I have been told that to gain any more performance from my car, the best
thing to do would be to add a limited slip diff.or a torque differential.
Can somebody explain what these are and what they do.
Are they different things or are they just different names for the same
Also what sort of performance gain could I expect and what brand or model is
I currently have 192 BHP but I have been told that to increase the BHP any
more would make the car run 'lumpier'
I'm not sure what a "torque differential" is (maybe you mean a "Torsen") but
a limited-slip diff is a device that restricts the amount of sped
differential between the two axles. While it still allows one wheel to go
faster than the other for cornering, it transfers power away from the faster
wheel if the latter starts spinning freely.
There have been various designs, including ones with clutches or brake bands
of various designs. The Torsen (which has been described in many places, you
can undoubtedly find info on the Web if you look), is a specialized type of
limited-slip diff, using a special gear design. It has been used in some
high-end 4-wheel drive machines.
Lately these devices are being replaced with traction control, which uses a
computer to control a combination of ABS brakes and throttle retardation to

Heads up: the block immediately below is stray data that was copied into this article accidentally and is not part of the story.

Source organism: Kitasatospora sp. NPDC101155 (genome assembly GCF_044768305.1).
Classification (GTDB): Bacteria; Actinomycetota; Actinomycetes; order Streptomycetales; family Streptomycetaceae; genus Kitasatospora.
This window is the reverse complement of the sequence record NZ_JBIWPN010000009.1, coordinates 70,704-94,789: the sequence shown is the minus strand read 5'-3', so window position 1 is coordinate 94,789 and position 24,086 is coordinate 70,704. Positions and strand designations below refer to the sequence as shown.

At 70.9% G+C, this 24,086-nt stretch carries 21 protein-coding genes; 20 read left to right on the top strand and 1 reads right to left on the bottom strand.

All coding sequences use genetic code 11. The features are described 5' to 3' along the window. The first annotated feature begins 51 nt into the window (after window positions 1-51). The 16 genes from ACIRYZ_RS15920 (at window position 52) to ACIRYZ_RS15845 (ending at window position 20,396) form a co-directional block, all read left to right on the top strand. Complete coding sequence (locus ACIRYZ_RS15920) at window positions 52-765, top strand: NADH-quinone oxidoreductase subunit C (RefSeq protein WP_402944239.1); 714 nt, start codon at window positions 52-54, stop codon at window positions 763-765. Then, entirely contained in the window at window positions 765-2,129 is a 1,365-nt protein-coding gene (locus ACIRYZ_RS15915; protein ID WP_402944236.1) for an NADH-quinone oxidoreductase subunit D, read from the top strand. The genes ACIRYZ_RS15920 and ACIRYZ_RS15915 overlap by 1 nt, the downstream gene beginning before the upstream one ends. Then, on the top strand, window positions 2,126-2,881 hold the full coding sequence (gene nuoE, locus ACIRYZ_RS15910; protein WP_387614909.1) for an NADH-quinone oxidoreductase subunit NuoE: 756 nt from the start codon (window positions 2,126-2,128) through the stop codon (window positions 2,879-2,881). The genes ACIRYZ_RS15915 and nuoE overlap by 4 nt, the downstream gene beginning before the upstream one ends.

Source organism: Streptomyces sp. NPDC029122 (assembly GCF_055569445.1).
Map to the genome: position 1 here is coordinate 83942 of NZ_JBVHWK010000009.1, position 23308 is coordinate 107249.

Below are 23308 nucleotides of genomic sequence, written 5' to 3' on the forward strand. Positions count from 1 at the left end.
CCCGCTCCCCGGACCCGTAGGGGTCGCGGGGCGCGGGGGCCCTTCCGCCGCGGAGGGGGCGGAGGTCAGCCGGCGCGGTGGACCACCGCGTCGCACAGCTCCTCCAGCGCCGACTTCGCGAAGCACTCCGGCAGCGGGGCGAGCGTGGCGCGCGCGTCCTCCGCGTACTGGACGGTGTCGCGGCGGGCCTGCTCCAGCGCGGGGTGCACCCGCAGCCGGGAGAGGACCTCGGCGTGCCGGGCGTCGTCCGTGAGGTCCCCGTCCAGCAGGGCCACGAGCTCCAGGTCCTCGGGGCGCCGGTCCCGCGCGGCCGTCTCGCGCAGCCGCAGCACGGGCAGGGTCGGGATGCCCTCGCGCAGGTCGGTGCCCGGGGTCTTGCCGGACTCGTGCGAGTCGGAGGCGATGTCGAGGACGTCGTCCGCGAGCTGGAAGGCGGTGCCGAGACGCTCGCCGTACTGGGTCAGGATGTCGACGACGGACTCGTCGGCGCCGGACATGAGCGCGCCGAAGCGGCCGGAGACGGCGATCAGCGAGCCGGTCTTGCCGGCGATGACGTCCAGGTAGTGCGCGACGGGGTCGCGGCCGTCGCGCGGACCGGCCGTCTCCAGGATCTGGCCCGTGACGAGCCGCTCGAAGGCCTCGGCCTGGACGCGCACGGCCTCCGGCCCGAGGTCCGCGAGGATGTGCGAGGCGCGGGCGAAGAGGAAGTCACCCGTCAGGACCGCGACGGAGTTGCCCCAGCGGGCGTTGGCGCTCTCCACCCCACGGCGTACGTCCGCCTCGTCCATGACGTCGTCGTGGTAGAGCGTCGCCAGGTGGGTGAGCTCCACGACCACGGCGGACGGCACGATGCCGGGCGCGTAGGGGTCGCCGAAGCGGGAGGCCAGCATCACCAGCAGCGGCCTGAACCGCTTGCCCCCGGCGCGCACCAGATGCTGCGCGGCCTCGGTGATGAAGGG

control torque to slipping wheels more precisely than any purely mechanical
device can do. Over here in North America we can get this on high-end Focus
models i.e. ZX5, ZTS and ZTW.
In an "open" differential like yours and mine, only one wheel receives power
at a time. In a limited slip differential, power is sometimes applied to
both wheels through a system of clutches. There are many variations among
manufacturers and models. If you are lighting up your tires constantly,
maybe a limited slip differential will help your performance but other than
that, I can't see what it will do. It is a big help in wet and slippery
conditions though. Good luck.
My 2001 Zetec 2.0 has ESP (Electronnic Stability Program) which acts not
unlike an LSD.
A basic differential allows your driven wheels to rotate at different
speeds, which means you can go round corners comfortably, but theoretically,
when travelling in a straight line, you don't need a diff. The problem when
you are trying to get a lot of power onto the road is that if one of the
tyres breaks traction, and you have a standard diff, you just get loads of
wheel spin on that wheel and your car doesn't go anywhere...
A limited slip diff prevents that by using a clutch system to limit the
speed difference between the two wheels. The degree of slip is varied by
adjusting the clutch pressure in the diff. Taken to the extreme, you can
have a totally locked diff, which is going to allow you to get maximum power
on the road. Problem with that is, that it is a dog when going round
corners. Also, the car gets very twitchy on bumpy roads, because if one
wheel leaves the ground for an instant, instead of that one spinning merrily
until it meets the tarmac again and the car continuing in a straight line,
the wheel in contact with the ground is still being driven and the car darts
In really fancy cars these days (for which read "world rally cars"), the
differentials are usually electronically controlled and the amount of slip
can be varied to suit the surface they are driving on.
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